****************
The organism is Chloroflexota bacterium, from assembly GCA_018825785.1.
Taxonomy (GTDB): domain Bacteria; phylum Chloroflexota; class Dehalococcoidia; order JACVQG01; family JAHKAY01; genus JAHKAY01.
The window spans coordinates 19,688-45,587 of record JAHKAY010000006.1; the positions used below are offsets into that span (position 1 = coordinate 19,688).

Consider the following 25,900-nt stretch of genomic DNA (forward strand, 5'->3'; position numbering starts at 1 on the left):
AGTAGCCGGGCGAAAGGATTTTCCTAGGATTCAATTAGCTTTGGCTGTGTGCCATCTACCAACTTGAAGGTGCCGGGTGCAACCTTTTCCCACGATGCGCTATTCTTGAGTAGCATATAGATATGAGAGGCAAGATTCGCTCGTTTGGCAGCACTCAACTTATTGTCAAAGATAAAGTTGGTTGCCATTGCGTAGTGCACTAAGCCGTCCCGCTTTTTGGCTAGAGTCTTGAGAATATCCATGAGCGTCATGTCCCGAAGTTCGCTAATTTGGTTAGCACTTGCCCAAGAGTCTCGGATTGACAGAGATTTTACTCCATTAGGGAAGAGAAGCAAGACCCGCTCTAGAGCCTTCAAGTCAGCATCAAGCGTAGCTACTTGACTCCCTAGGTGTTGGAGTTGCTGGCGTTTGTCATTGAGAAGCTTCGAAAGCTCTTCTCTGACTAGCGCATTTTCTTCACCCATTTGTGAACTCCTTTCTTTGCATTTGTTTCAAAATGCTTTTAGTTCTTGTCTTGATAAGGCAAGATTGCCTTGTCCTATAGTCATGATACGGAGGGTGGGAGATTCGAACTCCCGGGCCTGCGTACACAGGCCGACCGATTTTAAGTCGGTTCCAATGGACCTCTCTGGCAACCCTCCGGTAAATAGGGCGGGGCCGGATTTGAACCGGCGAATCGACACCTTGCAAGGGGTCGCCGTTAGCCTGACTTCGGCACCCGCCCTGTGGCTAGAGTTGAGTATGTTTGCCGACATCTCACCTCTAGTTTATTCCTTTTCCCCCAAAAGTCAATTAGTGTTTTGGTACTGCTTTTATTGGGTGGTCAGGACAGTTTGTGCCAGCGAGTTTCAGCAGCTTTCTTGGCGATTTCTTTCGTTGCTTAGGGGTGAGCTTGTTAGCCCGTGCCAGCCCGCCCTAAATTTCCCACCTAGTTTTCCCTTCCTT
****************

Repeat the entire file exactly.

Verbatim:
The organism is Chloroflexota bacterium, from assembly GCA_018825785.1.
Taxonomy (GTDB): domain Bacteria; phylum Chloroflexota; class Dehalococcoidia; order JACVQG01; family JAHKAY01; genus JAHKAY01.
The window spans coordinates 19,688-45,587 of record JAHKAY010000006.1; the positions used below are offsets into that span (position 1 = coordinate 19,688).

Consider the following 25,900-nt stretch of genomic DNA (forward strand, 5'->3'; position numbering starts at 1 on the left):
AGTAGCCGGGCGAAAGGATTTTCCTAGGATTCAATTAGCTTTGGCTGTGTGCCATCTACCAACTTGAAGGTGCCGGGTGCAACCTTTTCCCACGATGCGCTATTCTTGAGTAGCATATAGATATGAGAGGCAAGATTCGCTCGTTTGGCAGCACTCAACTTATTGTCAAAGATAAAGTTGGTTGCCATTGCGTAGTGCACTAAGCCGTCCCGCTTTTTGGCTAGAGTCTTGAGAATATCCATGAGCGTCATGTCCCGAAGTTCGCTAATTTGGTTAGCACTTGCCCAAGAGTCTCGGATTGACAGAGATTTTACTCCATTAGGGAAGAGAAGCAAGACCCGCTCTAGAGCCTTCAAGTCAGCATCAAGCGTAGCTACTTGACTCCCTAGGTGTTGGAGTTGCTGGCGTTTGTCATTGAGAAGCTTCGAAAGCTCTTCTCTGACTAGCGCATTTTCTTCACCCATTTGTGAACTCCTTTCTTTGCATTTGTTTCAAAATGCTTTTAGTTCTTGTCTTGATAAGGCAAGATTGCCTTGTCCTATAGTCATGATACGGAGGGTGGGAGATTCGAACTCCCGGGCCTGCGTACACAGGCCGACCGATTTTAAGTCGGTTCCAATGGACCTCTCTGGCAACCCTCCGGTAAATAGGGCGGGGCCGGATTTGAACCGGCGAATCGACACCTTGCAAGGGGTCGCCGTTAGCCTGACTTCGGCACCCGCCCTGTGGCTAGAGTTGAGTATGTTTGCCGACATCTCACCTCTAGTTTATTCCTTTTCCCCCAAAAGTCAATTAGTGTTTTGGTACTGCTTTTATTGGGTGGTCAGGACAGTTTGTGCCAGCGAGTTTCAGCAGCTTTCTTGGCGATTTCTTTCGTTGCTTAGGGGTGAGCTTGTTAGCCCGTGCCAGCCCGCCCTAAATTTCCCACCTAGTTTTCCCTTCCTT